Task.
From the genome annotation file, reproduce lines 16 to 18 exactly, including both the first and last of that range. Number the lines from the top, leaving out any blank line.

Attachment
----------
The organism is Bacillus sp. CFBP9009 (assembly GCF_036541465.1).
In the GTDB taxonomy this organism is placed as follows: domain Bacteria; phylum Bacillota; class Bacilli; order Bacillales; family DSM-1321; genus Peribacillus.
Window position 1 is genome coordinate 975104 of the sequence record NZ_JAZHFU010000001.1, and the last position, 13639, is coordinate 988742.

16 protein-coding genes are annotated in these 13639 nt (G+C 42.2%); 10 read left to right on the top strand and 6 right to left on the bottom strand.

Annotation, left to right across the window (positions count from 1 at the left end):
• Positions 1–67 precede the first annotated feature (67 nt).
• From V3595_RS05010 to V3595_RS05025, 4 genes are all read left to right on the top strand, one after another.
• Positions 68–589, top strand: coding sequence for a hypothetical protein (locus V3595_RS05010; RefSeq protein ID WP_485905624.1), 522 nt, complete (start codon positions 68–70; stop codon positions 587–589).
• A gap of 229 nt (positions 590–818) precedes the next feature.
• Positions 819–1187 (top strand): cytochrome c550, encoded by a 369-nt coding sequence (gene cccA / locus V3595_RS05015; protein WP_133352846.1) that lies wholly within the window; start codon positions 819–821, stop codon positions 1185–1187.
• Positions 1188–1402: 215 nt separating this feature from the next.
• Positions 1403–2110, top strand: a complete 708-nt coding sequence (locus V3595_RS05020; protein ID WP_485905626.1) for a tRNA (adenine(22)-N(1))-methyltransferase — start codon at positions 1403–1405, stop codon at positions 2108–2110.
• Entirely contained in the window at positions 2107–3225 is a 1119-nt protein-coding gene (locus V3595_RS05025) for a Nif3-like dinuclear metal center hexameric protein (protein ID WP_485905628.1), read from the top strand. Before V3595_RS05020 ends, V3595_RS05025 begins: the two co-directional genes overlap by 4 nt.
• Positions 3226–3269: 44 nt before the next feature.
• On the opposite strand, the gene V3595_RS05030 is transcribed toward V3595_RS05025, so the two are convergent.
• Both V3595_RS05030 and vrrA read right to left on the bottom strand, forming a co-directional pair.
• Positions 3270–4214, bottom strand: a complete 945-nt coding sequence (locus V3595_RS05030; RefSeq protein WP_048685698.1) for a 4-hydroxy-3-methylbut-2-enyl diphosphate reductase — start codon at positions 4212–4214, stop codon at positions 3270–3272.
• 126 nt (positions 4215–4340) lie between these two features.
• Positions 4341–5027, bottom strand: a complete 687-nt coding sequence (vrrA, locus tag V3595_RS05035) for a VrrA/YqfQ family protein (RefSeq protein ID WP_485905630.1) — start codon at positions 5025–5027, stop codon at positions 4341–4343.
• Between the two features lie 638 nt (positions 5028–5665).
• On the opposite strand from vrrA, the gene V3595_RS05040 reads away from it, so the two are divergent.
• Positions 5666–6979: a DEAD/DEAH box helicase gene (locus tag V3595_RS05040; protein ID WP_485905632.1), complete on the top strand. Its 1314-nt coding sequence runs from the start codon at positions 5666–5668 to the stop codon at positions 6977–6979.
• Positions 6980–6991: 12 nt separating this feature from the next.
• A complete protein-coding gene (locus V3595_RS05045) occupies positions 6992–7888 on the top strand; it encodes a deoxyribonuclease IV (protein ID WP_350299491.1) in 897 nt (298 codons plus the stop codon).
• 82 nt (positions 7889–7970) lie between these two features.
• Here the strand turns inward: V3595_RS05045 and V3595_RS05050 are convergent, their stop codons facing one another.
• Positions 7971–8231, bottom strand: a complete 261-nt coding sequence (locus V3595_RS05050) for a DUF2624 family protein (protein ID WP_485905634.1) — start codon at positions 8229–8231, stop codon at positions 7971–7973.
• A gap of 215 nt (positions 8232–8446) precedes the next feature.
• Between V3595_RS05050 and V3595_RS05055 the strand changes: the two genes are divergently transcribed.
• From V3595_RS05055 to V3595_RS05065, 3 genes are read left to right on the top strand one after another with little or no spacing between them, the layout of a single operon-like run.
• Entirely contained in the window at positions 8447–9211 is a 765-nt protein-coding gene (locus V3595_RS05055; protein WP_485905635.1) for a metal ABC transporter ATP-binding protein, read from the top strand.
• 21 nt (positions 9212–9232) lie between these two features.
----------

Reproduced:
• Both V3595_RS05030 and vrrA read right to left on the bottom strand, forming a co-directional pair.
• Positions 3270–4214, bottom strand: a complete 945-nt coding sequence (locus V3595_RS05030; RefSeq protein WP_048685698.1) for a 4-hydroxy-3-methylbut-2-enyl diphosphate reductase — start codon at positions 4212–4214, stop codon at positions 3270–3272.
• 126 nt (positions 4215–4340) lie between these two features.